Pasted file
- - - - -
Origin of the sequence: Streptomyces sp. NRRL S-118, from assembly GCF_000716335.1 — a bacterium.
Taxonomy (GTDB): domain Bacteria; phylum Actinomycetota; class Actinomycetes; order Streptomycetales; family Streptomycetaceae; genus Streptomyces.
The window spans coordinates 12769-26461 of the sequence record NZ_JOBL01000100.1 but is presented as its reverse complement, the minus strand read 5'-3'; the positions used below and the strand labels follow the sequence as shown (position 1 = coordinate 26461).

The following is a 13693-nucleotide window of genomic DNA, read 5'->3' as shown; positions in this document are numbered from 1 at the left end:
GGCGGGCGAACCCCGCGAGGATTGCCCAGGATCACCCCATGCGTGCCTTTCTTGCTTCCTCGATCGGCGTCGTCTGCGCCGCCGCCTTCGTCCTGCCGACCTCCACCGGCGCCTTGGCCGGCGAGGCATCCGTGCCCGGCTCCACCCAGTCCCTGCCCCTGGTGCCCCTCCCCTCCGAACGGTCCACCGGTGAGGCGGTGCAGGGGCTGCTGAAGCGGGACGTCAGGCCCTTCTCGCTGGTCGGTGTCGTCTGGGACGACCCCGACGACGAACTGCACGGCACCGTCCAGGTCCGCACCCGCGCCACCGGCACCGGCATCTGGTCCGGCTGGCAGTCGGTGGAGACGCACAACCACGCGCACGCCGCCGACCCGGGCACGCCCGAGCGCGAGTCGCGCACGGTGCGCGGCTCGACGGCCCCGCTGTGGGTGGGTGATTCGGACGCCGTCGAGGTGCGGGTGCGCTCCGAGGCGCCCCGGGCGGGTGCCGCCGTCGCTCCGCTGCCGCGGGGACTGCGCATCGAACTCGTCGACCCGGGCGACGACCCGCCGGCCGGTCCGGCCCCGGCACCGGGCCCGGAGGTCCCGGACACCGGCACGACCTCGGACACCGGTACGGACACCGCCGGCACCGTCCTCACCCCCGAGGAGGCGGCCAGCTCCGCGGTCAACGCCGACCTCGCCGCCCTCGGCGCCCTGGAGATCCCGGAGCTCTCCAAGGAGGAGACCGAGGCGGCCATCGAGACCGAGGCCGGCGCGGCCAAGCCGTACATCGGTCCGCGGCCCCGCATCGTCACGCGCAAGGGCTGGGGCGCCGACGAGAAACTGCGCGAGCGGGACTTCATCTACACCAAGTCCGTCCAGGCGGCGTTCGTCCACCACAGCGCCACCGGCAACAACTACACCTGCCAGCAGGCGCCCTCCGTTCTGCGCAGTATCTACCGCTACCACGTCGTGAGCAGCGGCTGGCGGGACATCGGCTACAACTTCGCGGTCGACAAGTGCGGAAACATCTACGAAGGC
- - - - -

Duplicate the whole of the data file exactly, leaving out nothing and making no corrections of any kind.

Origin of the sequence: Streptomyces sp. NRRL S-118, from assembly GCF_000716335.1 — a bacterium.
Taxonomy (GTDB): domain Bacteria; phylum Actinomycetota; class Actinomycetes; order Streptomycetales; family Streptomycetaceae; genus Streptomyces.
The window spans coordinates 12769-26461 of the sequence record NZ_JOBL01000100.1 but is presented as its reverse complement, the minus strand read 5'-3'; the positions used below and the strand labels follow the sequence as shown (position 1 = coordinate 26461).

The following is a 13693-nucleotide window of genomic DNA, read 5'->3' as shown; positions in this document are numbered from 1 at the left end:
GGCGGGCGAACCCCGCGAGGATTGCCCAGGATCACCCCATGCGTGCCTTTCTTGCTTCCTCGATCGGCGTCGTCTGCGCCGCCGCCTTCGTCCTGCCGACCTCCACCGGCGCCTTGGCCGGCGAGGCATCCGTGCCCGGCTCCACCCAGTCCCTGCCCCTGGTGCCCCTCCCCTCCGAACGGTCCACCGGTGAGGCGGTGCAGGGGCTGCTGAAGCGGGACGTCAGGCCCTTCTCGCTGGTCGGTGTCGTCTGGGACGACCCCGACGACGAACTGCACGGCACCGTCCAGGTCCGCACCCGCGCCACCGGCACCGGCATCTGGTCCGGCTGGCAGTCGGTGGAGACGCACAACCACGCGCACGCCGCCGACCCGGGCACGCCCGAGCGCGAGTCGCGCACGGTGCGCGGCTCGACGGCCCCGCTGTGGGTGGGTGATTCGGACGCCGTCGAGGTGCGGGTGCGCTCCGAGGCGCCCCGGGCGGGTGCCGCCGTCGCTCCGCTGCCGCGGGGACTGCGCATCGAACTCGTCGACCCGGGCGACGACCCGCCGGCCGGTCCGGCCCCGGCACCGGGCCCGGAGGTCCCGGACACCGGCACGACCTCGGACACCGGTACGGACACCGCCGGCACCGTCCTCACCCCCGAGGAGGCGGCCAGCTCCGCGGTCAACGCCGACCTCGCCGCCCTCGGCGCCCTGGAGATCCCGGAGCTCTCCAAGGAGGAGACCGAGGCGGCCATCGAGACCGAGGCCGGCGCGGCCAAGCCGTACATCGGTCCGCGGCCCCGCATCGTCACGCGCAAGGGCTGGGGCGCCGACGAGAAACTGCGCGAGCGGGACTTCATCTACACCAAGTCCGTCCAGGCGGCGTTCGTCCACCACAGCGCCACCGGCAACAACTACACCTGCCAGCAGGCGCCCTCCGTTCTGCGCAGTATCTACCGCTACCACGTCGTGAGCAGCGGCTGGCGGGACATCGGCTACAACTTCGCGGTCGACAAGTGCGGAAACATCTACGAAGGC